Posted By Margery Krevsky on April 7, 2010
April 17, 1964 was a major mark in history for the Ford Motor Company. On that day the first generation Ford “Mustang” was introduced at the New York World’s Fair. The suggested retail price was $2,368. This was the automakers most successful launch since Henry Ford’s Model A. It was initially based on the second generation North American Ford Falcon, a compact car. The “Mustang” created the “pony car” class of American cars – sports car like coupes with long hoods and short rear decks. Keeping proven engineering: much of the chassis, suspension and drive train components were derived from the Ford Falcon and North American Ford Fairlane.
Production of the “Mustang” began in Dearborn, MI on March 9, 1964. This is Ford’s third oldest nameplate in current production along with the F-Series pickup truck line, and the Falcon which is still produced in Australia. Original sales projected less than 100,000 units to be sold in the first year. This mark was surpassed in three months from rollout. A record 318,000 would be sold during the model year, and in its first eighteen months more than one million Mustangs were built. The public went crazy to own this vehicle.
There are conflicting tales of how the vehicle was named. There is real drama here on whom to give the “naming accolade”. One story goes that executive stylist, Pres Harris, is believed to have suggested the name and designed the body. He was a fan of the World War II P-51 Mustang fighter plane and extended his admiration to the vehicle he designed. An Alternate view credits Robert J. Eggert, Ford Division market research manager. Mr. Eggert, a breeder of quarter horses received a birthday present from his wife of the book, ‘The Mustangs ‘by Frank Dobie in 1960. This gave him the idea of adding the “Mustang” name for Ford’s new concept car. But this did not fly as the designer preferred Cougar or Torino and Henry Ford II wanted T-Bird II. Trying the name again he added “Mustang” to the list to be tested by focus groups for a new vehicle.”Mustang” came out on top by a wide margin and the name became part of car culture. Interestingly the name “Mustang” is used everywhere in the world but Germany because it belongs to a lawnmower manufacturer; there, “Mustangs” are called T-5s.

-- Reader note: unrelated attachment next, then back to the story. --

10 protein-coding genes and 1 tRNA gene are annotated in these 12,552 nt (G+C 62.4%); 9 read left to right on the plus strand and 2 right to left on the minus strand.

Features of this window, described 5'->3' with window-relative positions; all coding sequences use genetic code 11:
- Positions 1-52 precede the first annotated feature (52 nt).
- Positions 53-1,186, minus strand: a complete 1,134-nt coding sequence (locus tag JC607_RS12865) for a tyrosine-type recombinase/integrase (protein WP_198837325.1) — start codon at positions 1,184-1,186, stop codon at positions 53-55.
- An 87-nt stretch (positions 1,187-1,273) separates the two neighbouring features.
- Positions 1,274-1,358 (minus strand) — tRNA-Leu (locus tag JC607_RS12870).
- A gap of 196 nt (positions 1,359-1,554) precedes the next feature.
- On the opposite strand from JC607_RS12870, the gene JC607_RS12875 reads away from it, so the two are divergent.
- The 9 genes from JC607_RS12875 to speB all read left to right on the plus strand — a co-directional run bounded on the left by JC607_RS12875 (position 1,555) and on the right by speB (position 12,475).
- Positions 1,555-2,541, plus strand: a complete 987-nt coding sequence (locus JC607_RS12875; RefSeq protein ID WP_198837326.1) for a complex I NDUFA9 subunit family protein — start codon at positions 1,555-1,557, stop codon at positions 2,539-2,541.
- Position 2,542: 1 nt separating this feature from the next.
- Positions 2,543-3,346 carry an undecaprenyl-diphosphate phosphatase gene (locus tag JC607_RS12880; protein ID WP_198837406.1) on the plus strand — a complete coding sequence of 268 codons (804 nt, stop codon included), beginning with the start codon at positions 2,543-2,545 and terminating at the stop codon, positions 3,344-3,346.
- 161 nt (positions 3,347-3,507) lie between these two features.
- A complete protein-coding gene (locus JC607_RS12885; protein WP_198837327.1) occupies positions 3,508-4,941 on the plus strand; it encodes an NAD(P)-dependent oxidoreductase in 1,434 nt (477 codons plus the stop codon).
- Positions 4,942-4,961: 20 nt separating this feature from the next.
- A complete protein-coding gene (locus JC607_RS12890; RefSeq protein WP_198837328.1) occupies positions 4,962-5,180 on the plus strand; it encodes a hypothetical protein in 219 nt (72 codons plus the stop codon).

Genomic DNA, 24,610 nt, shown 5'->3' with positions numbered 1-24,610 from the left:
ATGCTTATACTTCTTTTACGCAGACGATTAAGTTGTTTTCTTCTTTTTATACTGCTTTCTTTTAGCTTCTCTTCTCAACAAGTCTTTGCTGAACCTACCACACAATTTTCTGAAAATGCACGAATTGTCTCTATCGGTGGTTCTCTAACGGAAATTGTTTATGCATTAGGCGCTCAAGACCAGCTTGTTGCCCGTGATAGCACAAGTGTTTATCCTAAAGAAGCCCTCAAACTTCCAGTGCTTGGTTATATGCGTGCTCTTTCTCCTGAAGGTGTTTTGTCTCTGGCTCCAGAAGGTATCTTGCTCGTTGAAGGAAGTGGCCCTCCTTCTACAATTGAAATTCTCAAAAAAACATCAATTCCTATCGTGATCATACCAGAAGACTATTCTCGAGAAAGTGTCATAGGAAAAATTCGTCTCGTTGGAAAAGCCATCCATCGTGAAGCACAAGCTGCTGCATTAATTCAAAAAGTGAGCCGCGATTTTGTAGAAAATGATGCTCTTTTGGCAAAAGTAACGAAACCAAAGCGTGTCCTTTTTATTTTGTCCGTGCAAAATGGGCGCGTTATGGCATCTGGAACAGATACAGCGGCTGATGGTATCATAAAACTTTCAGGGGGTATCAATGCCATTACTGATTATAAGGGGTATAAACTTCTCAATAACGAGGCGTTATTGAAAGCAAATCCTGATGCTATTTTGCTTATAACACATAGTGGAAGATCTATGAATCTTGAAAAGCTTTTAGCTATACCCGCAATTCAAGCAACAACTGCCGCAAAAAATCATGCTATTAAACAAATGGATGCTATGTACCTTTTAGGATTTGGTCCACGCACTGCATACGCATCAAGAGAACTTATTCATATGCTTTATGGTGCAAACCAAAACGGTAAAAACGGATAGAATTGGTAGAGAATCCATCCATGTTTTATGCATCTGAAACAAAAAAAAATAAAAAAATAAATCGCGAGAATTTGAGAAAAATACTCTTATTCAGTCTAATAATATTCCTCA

Mustangs grew larger and heavier with each model year until, in response to the 1971-1973 models, fans of the original 1964 design wrote to Ford urging a return to its size and concept. There have been several platform generations and designs. Although some other pony cars have seen a revival, the Mustang is the only original pony car to remain in uninterrupted productions over four decades for development and revision. The car inspired competitors to created Gm’s Chevrolet Camero, AMC’s Javelin and Chrysler’s Plymouth Barracuda. It also inspired coupes such as the Toyota Celica and Ford’s Capri, which were imported to America.
Donald N. Frey was the head engineer for the Mustang project supervising the overall development in a record breaking 18 months. At the time Lee Iacocca was the Ford Division Chief. Product Design Chief, Joe Oros told his design team he wanted “A car to appeal to women, but I want men to desire it too”. The “Mustang” gave everyone what they wanted.
Margery Krevsky is the author of “Sirens of Chrome: the enduring allure of auto show models” published by Momentum Publishing, available at amazon.com. See the www.sirensofchrome.com for more of Margery’s automotive stories.